TianHui – 1 (TH-1) TianHui meaning “Sky drawing” is a Chinese stereo-topographic mapping satellite operated by the People’s Liberation Army (PLA). The satellites are built by the Hangtian Dongfanghong Weixing Corporation and the China Aerospace Science and Technology Corporation and the Chinese Academy of Space Technology (CAST). The satellites operate on a 500 km circular sun synchronous orbit. They are equipped with a three-dimensional survey camera and a CCD camera with a ground resolution of 5 meters, spectral region of 0.51 µm to 0.69 µm and with a camera angle of 25 degrees. Also on board is a multi-spectral camera with a ground resolution of 10 meters operating in four spectral bands of 0.43 µm to 0.52 µm, 0.52 µm to 0.61 µm, 0.61 µm to 0.69 µm, and 0.76 µm to 0.90 µm. The swath width of the cameras is 60 kilometers wide. The Tianhui-1 satellites are part of the Ziyuan program that cover different civil and military earth observation as well as remote sensing programs.
The Jilin-1 The Jilin-1 constellation of satellite is developed in China’s Jilin Province and is the country’s first self-developed remote sensing satellite for commercial use. These remote sensing satellites are designed to capture videos with a ground resolution better than 1.0 meters and with a swath of 11 km × 4.5 km. The operational lifespan of the satellites is 3 years. Jilin, one of the country’s oldest industrial bases, is developing its satellite industry in a new economic drive. The province plans to launch 60 satellites by 2020 and 138 by 2030.

The first phase of the constellation saw the launch of the first three Jilin-1 satellites (that are also known as Lingqiao-1). Jilin 1-01 and Jilin 1-02 were launched on 07 Oct 2015, Jilin 1-03 was launched on 09 Jan 2017. Between 2018 and 2019 there are plans to have 16 satellites in orbit, completing a remote sensing network that will cover the entire globe and will be capable of a three to four hours update in the data provided. From 2020, the plans point to a 60 satellites orbital constellation capable of a 30 minutes update in the data provided. From 2030, the Jilin constellation will have 138 satellites in orbit, forming an all-day, all-weather, full spectrum acquisition segment data and a capability of observing any global arbitrary point with a 10 minutes revisit capability, providing the world’s highest spatial resolution and time resolution space information products.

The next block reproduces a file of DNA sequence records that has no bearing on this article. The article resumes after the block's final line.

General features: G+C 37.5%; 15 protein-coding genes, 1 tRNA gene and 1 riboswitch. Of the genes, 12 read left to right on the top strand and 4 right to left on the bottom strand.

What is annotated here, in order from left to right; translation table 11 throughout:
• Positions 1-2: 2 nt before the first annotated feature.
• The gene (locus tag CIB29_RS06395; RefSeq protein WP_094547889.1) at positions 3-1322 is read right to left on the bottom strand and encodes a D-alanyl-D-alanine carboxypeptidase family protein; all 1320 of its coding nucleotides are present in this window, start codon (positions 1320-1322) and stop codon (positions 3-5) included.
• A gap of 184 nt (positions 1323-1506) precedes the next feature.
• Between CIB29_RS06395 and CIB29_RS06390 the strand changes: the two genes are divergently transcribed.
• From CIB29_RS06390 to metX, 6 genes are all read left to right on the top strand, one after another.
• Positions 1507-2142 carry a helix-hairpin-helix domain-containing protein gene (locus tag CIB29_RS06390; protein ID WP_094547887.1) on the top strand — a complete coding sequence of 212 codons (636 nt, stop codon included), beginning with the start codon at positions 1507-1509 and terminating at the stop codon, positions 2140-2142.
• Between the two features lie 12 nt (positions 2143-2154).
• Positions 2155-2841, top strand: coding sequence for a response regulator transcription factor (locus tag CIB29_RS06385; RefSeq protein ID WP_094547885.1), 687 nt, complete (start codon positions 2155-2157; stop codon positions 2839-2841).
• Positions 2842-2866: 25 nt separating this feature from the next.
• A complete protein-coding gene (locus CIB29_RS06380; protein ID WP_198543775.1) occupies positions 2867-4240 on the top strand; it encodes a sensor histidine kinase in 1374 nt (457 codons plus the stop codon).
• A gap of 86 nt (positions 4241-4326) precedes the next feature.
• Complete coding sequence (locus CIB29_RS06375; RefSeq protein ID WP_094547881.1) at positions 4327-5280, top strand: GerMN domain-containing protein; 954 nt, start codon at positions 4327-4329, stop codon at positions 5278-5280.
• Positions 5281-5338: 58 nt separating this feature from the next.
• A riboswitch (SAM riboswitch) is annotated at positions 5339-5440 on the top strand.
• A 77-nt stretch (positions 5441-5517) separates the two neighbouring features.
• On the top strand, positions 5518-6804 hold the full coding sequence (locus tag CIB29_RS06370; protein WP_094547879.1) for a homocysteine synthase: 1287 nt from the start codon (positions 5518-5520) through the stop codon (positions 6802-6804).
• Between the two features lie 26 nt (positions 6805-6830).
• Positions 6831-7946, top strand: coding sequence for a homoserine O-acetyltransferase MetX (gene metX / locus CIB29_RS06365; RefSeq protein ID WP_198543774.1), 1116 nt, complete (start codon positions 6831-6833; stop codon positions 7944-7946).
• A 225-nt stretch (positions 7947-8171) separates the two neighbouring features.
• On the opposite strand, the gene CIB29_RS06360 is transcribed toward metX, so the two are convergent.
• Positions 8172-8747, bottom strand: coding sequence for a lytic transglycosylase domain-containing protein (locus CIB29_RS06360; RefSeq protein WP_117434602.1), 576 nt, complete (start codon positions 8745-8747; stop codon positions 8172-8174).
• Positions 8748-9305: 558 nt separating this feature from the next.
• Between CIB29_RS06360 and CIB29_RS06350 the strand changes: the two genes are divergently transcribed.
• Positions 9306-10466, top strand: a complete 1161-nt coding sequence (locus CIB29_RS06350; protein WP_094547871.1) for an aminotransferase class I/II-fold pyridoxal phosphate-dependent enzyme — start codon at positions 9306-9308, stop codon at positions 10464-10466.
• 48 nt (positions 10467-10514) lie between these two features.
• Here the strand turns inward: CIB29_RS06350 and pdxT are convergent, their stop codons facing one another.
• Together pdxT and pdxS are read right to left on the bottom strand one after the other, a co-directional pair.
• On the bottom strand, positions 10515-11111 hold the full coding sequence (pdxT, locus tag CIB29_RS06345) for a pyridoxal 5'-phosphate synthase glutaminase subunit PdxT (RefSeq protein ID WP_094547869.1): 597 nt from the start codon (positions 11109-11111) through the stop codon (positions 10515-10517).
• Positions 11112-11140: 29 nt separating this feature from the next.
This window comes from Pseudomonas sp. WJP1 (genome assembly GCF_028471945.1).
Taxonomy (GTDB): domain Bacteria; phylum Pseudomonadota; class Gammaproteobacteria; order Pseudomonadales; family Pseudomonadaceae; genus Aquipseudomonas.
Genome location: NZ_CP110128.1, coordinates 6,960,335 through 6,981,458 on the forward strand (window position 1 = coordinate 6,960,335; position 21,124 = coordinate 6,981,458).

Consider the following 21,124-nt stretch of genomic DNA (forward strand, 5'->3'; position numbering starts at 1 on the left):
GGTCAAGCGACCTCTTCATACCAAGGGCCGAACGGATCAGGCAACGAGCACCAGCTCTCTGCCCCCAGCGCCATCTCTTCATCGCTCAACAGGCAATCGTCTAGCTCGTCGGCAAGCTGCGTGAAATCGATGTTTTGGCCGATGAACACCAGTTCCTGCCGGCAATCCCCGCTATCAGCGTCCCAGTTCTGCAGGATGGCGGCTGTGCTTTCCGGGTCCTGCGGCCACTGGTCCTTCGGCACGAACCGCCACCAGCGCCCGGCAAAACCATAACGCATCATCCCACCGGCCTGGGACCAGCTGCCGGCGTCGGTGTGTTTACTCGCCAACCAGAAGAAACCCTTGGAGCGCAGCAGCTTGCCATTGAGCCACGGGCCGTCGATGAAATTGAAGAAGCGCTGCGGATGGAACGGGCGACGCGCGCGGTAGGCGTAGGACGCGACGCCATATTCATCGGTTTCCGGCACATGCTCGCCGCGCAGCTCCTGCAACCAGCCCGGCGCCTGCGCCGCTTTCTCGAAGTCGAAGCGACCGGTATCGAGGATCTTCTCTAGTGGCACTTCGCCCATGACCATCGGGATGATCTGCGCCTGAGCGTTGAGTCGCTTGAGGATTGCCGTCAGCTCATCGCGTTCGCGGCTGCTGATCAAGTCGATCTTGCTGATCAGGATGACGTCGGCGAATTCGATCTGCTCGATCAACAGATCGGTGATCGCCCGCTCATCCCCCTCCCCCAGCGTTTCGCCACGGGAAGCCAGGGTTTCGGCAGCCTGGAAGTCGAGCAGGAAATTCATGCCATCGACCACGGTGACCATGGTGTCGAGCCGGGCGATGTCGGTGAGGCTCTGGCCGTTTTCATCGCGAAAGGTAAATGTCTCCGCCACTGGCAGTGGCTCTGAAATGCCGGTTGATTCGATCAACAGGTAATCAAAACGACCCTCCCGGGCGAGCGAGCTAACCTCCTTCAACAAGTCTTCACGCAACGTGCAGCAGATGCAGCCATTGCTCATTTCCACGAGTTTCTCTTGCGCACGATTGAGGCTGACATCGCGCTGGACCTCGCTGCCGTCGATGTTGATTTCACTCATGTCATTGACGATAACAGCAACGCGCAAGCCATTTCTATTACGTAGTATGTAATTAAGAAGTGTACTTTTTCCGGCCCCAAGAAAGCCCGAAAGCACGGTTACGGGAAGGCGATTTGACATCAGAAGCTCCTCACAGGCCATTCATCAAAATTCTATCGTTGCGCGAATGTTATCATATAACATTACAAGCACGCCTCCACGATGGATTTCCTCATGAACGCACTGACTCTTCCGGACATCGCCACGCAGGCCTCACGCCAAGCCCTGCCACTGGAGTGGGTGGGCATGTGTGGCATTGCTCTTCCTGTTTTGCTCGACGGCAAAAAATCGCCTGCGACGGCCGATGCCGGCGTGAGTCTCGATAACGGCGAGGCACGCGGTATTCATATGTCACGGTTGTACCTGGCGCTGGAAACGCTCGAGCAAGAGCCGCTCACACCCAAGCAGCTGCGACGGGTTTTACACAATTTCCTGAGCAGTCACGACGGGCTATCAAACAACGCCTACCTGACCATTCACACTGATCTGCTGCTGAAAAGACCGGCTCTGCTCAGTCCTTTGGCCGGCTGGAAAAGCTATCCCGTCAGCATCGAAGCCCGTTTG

ASAT Program
China’s anti-satellite (ASAT) program has been under development since 1964.  Since its inception, the ASAT program has made progress on the development of three ASAT capable Systems: direct fire, directed-energy weapon, and microsatellites. A brief survey of tests by Beijing confirms that China is rapidly improving its counter space program and making advances in its anti-satellite systems. China’s first ASAT test was conducted in May 2005 and its capabilities have come a long way since. Most notably, on 11 Jan 2007 a test was conducted to destroy a redundant Feng Yun 1-C weather satellite owned by China, leaving over 3,000 dangerous pieces of debris in space (Pic – 2) . The test was conducted in low Earth orbit (LEO), approximately 800 kilometers above Earth.

Figure 3 – ASAT Program
A 2013 test by Beijing involved its new missile, the DN-2 or Dong Neng-2, and the test was conducted in “nearly geosynchronous orbit,” where most of the ISR and navigation satellites are located. The direct ascent test, launched from Xichang, reached an altitude of 18,600 miles. On October 30, 2015, China tested the DN-3 exoatmospheric vehicle, reported to be able to destroy U.S. satellites. Chinese press reports said the test was a missile defense interceptor flight test. However, The Washington Free Beacon quotes unnamed defense officials as saying that the DN-3 is “primarily a direct-ascent missile designed to ram into satellites and destroy them, even if intelligence assessments hold that the weapon has some missile defense capabilities.” Since 2005, China has conducted seven anti-satellite direct-ascent missile tests. The details are tabulated in Table 1.

19050375285Table 1- Summary of Direct-Ascent Anti-Satellite Tests
Along with direct-ascent ASAT weapons, China is also believed to be developing other space weapons. In June 2016, China launched the Aolong-1 spacecraft on a Long March 7 rocket. China claims that the Aolong-1 is tasked with cleaning up space junk and collecting man-made debris in space. However, other reports suggest that the spacecraft, equipped with a robotic arm, is a dual-use ASAT weapon. The Aolong-1 is believed to be the first in a series of spacecraft that will be tasked with collecting man-made space debris. the South China Morning Post points out that it is unrealistic to remove all space debris with robots; rather, for the People’s Liberation Army the robot is a potential ASAT weapon.